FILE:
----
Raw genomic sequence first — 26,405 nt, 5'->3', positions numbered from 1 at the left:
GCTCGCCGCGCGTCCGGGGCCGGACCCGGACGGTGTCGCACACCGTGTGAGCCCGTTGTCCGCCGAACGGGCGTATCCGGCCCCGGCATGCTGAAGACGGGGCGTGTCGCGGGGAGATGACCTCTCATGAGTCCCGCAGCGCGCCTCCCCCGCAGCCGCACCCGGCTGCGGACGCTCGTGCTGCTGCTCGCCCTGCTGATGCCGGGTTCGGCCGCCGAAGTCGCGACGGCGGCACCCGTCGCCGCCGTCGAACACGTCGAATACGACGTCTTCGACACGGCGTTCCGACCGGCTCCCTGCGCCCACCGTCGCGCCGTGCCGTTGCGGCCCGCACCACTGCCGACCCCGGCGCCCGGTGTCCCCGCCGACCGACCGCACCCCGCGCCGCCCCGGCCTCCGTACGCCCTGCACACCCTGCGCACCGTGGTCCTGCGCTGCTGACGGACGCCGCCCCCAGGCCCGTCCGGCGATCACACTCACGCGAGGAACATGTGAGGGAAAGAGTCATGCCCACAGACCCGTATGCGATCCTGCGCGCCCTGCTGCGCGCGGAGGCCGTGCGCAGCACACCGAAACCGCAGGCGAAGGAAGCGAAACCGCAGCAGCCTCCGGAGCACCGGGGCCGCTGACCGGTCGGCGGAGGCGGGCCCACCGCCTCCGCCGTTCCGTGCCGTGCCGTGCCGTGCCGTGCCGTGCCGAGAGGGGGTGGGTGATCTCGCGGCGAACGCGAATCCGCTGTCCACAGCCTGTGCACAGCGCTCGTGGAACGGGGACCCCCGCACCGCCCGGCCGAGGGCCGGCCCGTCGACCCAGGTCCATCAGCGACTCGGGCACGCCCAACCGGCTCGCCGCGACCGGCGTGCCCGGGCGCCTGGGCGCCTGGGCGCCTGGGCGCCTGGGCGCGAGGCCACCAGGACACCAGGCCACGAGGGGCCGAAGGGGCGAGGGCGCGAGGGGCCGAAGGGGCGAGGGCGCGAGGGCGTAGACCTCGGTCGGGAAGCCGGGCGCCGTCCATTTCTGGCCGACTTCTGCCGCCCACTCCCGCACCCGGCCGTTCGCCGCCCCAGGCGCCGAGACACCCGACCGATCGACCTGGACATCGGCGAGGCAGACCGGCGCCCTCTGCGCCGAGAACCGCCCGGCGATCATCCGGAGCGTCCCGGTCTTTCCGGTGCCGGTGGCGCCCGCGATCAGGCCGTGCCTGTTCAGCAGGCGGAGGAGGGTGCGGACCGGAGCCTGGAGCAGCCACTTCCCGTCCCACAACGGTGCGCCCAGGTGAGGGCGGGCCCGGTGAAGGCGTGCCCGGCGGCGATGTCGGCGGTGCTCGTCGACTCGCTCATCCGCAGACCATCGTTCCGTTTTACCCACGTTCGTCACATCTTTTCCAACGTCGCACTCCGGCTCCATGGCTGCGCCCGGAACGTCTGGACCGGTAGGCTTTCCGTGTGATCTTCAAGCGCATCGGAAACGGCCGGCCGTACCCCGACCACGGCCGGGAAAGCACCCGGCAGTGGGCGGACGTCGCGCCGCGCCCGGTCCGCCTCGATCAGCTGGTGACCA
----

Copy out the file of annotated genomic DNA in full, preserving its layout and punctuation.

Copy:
Raw genomic sequence first — 26,405 nt, 5'->3', positions numbered from 1 at the left:
GCTCGCCGCGCGTCCGGGGCCGGACCCGGACGGTGTCGCACACCGTGTGAGCCCGTTGTCCGCCGAACGGGCGTATCCGGCCCCGGCATGCTGAAGACGGGGCGTGTCGCGGGGAGATGACCTCTCATGAGTCCCGCAGCGCGCCTCCCCCGCAGCCGCACCCGGCTGCGGACGCTCGTGCTGCTGCTCGCCCTGCTGATGCCGGGTTCGGCCGCCGAAGTCGCGACGGCGGCACCCGTCGCCGCCGTCGAACACGTCGAATACGACGTCTTCGACACGGCGTTCCGACCGGCTCCCTGCGCCCACCGTCGCGCCGTGCCGTTGCGGCCCGCACCACTGCCGACCCCGGCGCCCGGTGTCCCCGCCGACCGACCGCACCCCGCGCCGCCCCGGCCTCCGTACGCCCTGCACACCCTGCGCACCGTGGTCCTGCGCTGCTGACGGACGCCGCCCCCAGGCCCGTCCGGCGATCACACTCACGCGAGGAACATGTGAGGGAAAGAGTCATGCCCACAGACCCGTATGCGATCCTGCGCGCCCTGCTGCGCGCGGAGGCCGTGCGCAGCACACCGAAACCGCAGGCGAAGGAAGCGAAACCGCAGCAGCCTCCGGAGCACCGGGGCCGCTGACCGGTCGGCGGAGGCGGGCCCACCGCCTCCGCCGTTCCGTGCCGTGCCGTGCCGTGCCGTGCCGTGCCGAGAGGGGGTGGGTGATCTCGCGGCGAACGCGAATCCGCTGTCCACAGCCTGTGCACAGCGCTCGTGGAACGGGGACCCCCGCACCGCCCGGCCGAGGGCCGGCCCGTCGACCCAGGTCCATCAGCGACTCGGGCACGCCCAACCGGCTCGCCGCGACCGGCGTGCCCGGGCGCCTGGGCGCCTGGGCGCCTGGGCGCCTGGGCGCGAGGCCACCAGGACACCAGGCCACGAGGGGCCGAAGGGGCGAGGGCGCGAGGGGCCGAAGGGGCGAGGGCGCGAGGGCGTAGACCTCGGTCGGGAAGCCGGGCGCCGTCCATTTCTGGCCGACTTCTGCCGCCCACTCCCGCACCCGGCCGTTCGCCGCCCCAGGCGCCGAGACACCCGACCGATCGACCTGGACATCGGCGAGGCAGACCGGCGCCCTCTGCGCCGAGAACCGCCCGGCGATCATCCGGAGCGTCCCGGTCTTTCCGGTGCCGGTGGCGCCCGCGATCAGGCCGTGCCTGTTCAGCAGGCGGAGGAGGGTGCGGACCGGAGCCTGGAGCAGCCACTTCCCGTCCCACAACGGTGCGCCCAGGTGAGGGCGGGCCCGGTGAAGGCGTGCCCGGCGGCGATGTCGGCGGTGCTCGTCGACTCGCTCATCCGCAGACCATCGTTCCGTTTTACCCACGTTCGTCACATCTTTTCCAACGTCGCACTCCGGCTCCATGGCTGCGCCCGGAACGTCTGGACCGGTAGGCTTTCCGTGTGATCTTCAAGCGCATCGGAAACGGCCGGCCGTACCCCGACCACGGCCGGGAAAGCACCCGGCAGTGGGCGGACGTCGCGCCGCGCCCGGTCCGCCTCGATCAGCTGGTGACCA